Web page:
2. They are, from what I can see, stylistically similar/identical. The proportions are fantastically huge and the stakes are never short of an ever-extending Reich of darkness and evil; if not that then utter annihilation of the world/reality/universe (delete as appropriate). There is a hero(s), which unless you’re not familiar with the world of favourable protagonists, is you. You are the protagonist, you heroic son of a bitch you. Your role as a commander of the light is to rage against the dichotomous darkness. Led by some dude (almost always a dude) who is hell bent on ruling all of ‘insert world here’ because…well because…he is evil, of course. Say nothing of his comprehensive universal healthcare plan and introducing a set of legislative measures to ensure the rights of the common man with hope of putting an end to abject serfdom. He’s evil because the writer says so, and you’re good because you want to be and the odds are against you. But don’t worry; you’ve still got 800 pages to turn around your perilous circumstance and save the day, apparently. Now don’t get me wrong, history is littered with despotic malevolent rulers and we all wish we could depose them in a fiery blaze of epic glory; but how many times do you want to re-read that fantasy in cosmetically different combinations? Twice, tops. But I get it, you’ve got slightly less than £10 burning a hole in your pocket and you want to see things in your mind’s eye that will take you to a place not of the world that we currently inhabit? Well, take the four or five steps to your left/right to the long-suffering sibling of the fantasy novel, the science fiction section. Where writers consistently find ingenious ways of imagining the future that have fed discussions, influenced our lives and plague our thoughts. Some of the finest examples:
- 20,000 Leagues Under the Sea by Jules Verne
- Brave New World by Aldous Huxley
- Fahrenheit 451 by Ray Bradbury
- 2001: A Space Odyssey by Arthur C. Clarke
- War of the Worlds by H.G Wells
- Frankenstein by Mary Shelley
- Handmaid’s Tale by Margaret Atwood
3. They don’t really say anything. If I can be at most optimistic and ignore the morass of Tolkien-like greyness, the accompanying films/comics/toys/t-shirts; and take these novels as an expression of art, a soul (one of our brothers and sisters) has sat earnestly at a typewriter, macbook, or stone tablet and tried to create something beautiful (?), numinous (?), transcendental (?), explorative (?), expository (?). Or are they simply self-serving fantasies designed to pull you slavishly from one page to the next never really having to contemplate or answer any hard questions, never unseating you wholly from the nook you’ve carved out for yourself, never really displeasing you beyond the same feeling you might get when McDonald’s has run out of Big Macs because let’s face it you can just squeeze two normal cheeseburgers together and squint.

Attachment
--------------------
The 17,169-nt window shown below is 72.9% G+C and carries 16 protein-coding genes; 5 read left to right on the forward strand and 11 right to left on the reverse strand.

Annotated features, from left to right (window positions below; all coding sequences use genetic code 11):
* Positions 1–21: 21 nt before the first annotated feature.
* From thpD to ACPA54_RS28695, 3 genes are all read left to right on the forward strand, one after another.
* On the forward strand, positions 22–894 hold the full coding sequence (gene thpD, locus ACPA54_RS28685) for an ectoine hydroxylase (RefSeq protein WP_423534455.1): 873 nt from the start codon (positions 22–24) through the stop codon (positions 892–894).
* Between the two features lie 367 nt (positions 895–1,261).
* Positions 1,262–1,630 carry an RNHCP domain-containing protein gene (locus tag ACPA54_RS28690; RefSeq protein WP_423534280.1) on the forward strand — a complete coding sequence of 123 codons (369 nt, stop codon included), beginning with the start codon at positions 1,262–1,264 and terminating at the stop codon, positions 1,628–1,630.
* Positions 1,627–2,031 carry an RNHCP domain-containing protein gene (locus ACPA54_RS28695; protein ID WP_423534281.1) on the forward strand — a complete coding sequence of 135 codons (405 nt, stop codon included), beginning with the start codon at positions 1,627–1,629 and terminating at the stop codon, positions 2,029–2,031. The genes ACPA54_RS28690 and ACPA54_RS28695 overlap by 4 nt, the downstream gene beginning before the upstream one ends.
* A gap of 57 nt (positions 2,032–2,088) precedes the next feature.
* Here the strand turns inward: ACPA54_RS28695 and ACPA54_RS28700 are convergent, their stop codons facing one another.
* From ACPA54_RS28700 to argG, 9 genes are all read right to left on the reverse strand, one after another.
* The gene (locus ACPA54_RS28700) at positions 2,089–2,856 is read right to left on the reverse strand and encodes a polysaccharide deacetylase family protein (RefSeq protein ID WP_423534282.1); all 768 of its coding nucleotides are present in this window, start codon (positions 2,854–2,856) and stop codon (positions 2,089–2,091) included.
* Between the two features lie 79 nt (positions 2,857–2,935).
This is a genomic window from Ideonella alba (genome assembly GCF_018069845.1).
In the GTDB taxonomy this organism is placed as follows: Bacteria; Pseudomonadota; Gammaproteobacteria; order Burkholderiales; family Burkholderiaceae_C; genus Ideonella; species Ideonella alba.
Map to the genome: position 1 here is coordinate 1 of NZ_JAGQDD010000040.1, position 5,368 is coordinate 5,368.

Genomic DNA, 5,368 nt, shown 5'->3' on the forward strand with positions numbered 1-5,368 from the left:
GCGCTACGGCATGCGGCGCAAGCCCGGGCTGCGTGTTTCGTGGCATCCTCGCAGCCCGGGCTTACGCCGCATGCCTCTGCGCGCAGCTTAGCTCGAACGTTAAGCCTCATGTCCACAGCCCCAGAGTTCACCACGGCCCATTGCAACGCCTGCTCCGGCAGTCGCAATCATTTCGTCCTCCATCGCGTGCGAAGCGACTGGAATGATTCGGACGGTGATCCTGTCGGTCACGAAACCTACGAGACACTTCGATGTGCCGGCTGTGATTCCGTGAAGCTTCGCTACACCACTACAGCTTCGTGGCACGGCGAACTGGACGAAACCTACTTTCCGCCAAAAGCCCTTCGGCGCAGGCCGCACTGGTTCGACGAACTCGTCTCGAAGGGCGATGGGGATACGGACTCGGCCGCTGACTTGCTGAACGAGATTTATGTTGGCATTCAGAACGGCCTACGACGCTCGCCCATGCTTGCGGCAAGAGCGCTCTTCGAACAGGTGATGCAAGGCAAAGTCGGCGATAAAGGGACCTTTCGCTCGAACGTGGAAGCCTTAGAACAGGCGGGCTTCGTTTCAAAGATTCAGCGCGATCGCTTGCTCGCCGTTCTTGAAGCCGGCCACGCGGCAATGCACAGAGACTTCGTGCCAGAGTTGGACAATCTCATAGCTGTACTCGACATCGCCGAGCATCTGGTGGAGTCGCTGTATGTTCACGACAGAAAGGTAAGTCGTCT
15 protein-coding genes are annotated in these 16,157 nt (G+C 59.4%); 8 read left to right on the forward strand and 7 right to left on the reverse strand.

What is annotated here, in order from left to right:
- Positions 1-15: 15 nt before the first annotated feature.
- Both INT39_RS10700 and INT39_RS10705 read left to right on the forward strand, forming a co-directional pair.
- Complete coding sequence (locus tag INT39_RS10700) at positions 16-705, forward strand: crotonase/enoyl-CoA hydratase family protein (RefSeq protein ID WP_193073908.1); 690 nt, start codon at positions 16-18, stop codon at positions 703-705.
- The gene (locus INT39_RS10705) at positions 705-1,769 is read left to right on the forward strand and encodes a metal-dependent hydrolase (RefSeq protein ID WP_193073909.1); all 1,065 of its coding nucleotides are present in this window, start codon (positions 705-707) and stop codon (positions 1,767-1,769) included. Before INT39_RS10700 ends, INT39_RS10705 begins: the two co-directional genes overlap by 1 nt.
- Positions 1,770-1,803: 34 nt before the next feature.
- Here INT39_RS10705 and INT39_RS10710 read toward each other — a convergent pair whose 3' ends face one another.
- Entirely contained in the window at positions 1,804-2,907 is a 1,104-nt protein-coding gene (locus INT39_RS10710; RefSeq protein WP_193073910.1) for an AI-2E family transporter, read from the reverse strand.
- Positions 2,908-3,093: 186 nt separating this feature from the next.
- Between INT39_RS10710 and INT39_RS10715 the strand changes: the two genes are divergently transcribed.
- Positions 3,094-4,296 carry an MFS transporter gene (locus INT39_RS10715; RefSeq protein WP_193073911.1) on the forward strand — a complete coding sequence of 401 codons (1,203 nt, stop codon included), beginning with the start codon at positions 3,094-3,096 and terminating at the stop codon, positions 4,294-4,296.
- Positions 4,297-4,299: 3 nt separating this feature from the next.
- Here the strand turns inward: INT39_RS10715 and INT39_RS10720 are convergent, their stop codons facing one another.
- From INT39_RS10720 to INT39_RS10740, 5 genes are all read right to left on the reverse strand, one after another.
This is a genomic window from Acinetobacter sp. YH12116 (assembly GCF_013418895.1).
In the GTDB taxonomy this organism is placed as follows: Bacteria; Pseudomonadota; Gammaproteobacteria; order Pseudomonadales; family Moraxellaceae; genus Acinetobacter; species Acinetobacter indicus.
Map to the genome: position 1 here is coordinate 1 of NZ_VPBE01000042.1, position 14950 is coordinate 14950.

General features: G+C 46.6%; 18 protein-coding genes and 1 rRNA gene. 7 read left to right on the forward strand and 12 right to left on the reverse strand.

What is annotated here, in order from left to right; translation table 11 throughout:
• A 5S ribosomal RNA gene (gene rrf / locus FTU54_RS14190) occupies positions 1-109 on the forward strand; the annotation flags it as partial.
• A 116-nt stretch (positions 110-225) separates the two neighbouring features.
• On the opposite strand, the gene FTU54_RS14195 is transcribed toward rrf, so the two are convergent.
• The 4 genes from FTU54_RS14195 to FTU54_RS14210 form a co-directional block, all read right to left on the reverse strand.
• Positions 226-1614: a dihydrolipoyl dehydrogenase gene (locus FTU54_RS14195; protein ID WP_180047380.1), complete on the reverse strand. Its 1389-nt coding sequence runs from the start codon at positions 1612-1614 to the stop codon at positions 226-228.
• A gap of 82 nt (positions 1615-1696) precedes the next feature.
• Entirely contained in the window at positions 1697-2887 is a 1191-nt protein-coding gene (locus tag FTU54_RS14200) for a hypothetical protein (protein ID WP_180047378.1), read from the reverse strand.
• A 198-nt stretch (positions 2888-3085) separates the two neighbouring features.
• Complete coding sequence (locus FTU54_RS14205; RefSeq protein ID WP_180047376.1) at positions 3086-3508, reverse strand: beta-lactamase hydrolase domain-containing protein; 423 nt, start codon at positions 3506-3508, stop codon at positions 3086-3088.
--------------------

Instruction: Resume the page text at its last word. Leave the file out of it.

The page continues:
Now the thing about the points made above is that they are pretty much true for a lot of genres in as much as large scale publishing houses create lists based on an almost algorithmic pattern; based on consumption habits and selling patterns. Nobody seems to want to break the mould for the most part, neither publisher nor bookseller nor reader alike. So if I can’t convince you not to read these things (and I’m not even sure I’m trying to do that), I’d like those elfy-wizardy purveyors among you to chuck in a curve ball every once in a while. Read something in a section you usually avoid, like the translated fiction table or even the poetry corner? How about the army of self-published authors that would not be picked up so easily by publisher or lit agent. There are a great many people doing a great many things and none of us should get stymied in 1105 pages of poorly written tomes that turn out to be good yarns (Sorry Ms Megan Leigh).
So, that descended into a didactic rant a little more quickly than I might have hoped; my stupid veil is always slipping. But in conclusion, life is far, far too short for fantasy novels.